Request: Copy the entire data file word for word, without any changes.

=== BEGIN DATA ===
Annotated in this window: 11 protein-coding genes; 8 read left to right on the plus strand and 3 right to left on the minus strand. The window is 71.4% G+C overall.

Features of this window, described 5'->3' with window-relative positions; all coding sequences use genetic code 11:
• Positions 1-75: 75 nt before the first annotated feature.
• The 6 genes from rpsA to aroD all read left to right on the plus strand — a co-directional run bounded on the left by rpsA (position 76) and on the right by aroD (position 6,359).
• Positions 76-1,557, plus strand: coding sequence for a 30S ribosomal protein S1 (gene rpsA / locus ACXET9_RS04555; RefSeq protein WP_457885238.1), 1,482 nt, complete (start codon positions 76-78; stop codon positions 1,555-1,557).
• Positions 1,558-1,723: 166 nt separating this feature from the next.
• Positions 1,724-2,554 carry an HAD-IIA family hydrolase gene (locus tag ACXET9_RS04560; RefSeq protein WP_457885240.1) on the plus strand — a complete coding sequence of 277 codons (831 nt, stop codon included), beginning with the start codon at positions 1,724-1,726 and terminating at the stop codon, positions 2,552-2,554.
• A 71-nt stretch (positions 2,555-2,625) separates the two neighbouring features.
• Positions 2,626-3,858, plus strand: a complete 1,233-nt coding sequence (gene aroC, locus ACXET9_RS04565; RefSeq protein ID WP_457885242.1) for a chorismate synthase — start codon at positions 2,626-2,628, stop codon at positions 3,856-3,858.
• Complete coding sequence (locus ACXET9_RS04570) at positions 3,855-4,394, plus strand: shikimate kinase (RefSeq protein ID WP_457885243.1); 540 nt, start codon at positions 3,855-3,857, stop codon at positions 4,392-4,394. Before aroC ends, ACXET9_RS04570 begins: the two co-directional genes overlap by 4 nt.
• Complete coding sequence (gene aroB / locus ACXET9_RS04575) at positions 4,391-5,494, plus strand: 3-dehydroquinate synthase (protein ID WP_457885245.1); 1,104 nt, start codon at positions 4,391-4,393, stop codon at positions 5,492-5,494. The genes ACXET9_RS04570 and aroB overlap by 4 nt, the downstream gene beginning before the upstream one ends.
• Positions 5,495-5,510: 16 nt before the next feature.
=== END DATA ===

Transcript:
Annotated in this window: 11 protein-coding genes; 8 read left to right on the plus strand and 3 right to left on the minus strand. The window is 71.4% G+C overall.

Features of this window, described 5'->3' with window-relative positions; all coding sequences use genetic code 11:
• Positions 1-75: 75 nt before the first annotated feature.
• The 6 genes from rpsA to aroD all read left to right on the plus strand — a co-directional run bounded on the left by rpsA (position 76) and on the right by aroD (position 6,359).
• Positions 76-1,557, plus strand: coding sequence for a 30S ribosomal protein S1 (gene rpsA / locus ACXET9_RS04555; RefSeq protein WP_457885238.1), 1,482 nt, complete (start codon positions 76-78; stop codon positions 1,555-1,557).
• Positions 1,558-1,723: 166 nt separating this feature from the next.
• Positions 1,724-2,554 carry an HAD-IIA family hydrolase gene (locus tag ACXET9_RS04560; RefSeq protein WP_457885240.1) on the plus strand — a complete coding sequence of 277 codons (831 nt, stop codon included), beginning with the start codon at positions 1,724-1,726 and terminating at the stop codon, positions 2,552-2,554.
• A 71-nt stretch (positions 2,555-2,625) separates the two neighbouring features.
• Positions 2,626-3,858, plus strand: a complete 1,233-nt coding sequence (gene aroC, locus ACXET9_RS04565; RefSeq protein ID WP_457885242.1) for a chorismate synthase — start codon at positions 2,626-2,628, stop codon at positions 3,856-3,858.
• Complete coding sequence (locus ACXET9_RS04570) at positions 3,855-4,394, plus strand: shikimate kinase (RefSeq protein ID WP_457885243.1); 540 nt, start codon at positions 3,855-3,857, stop codon at positions 4,392-4,394. Before aroC ends, ACXET9_RS04570 begins: the two co-directional genes overlap by 4 nt.
• Complete coding sequence (gene aroB / locus ACXET9_RS04575) at positions 4,391-5,494, plus strand: 3-dehydroquinate synthase (protein ID WP_457885245.1); 1,104 nt, start codon at positions 4,391-4,393, stop codon at positions 5,492-5,494. The genes ACXET9_RS04570 and aroB overlap by 4 nt, the downstream gene beginning before the upstream one ends.
• Positions 5,495-5,510: 16 nt before the next feature.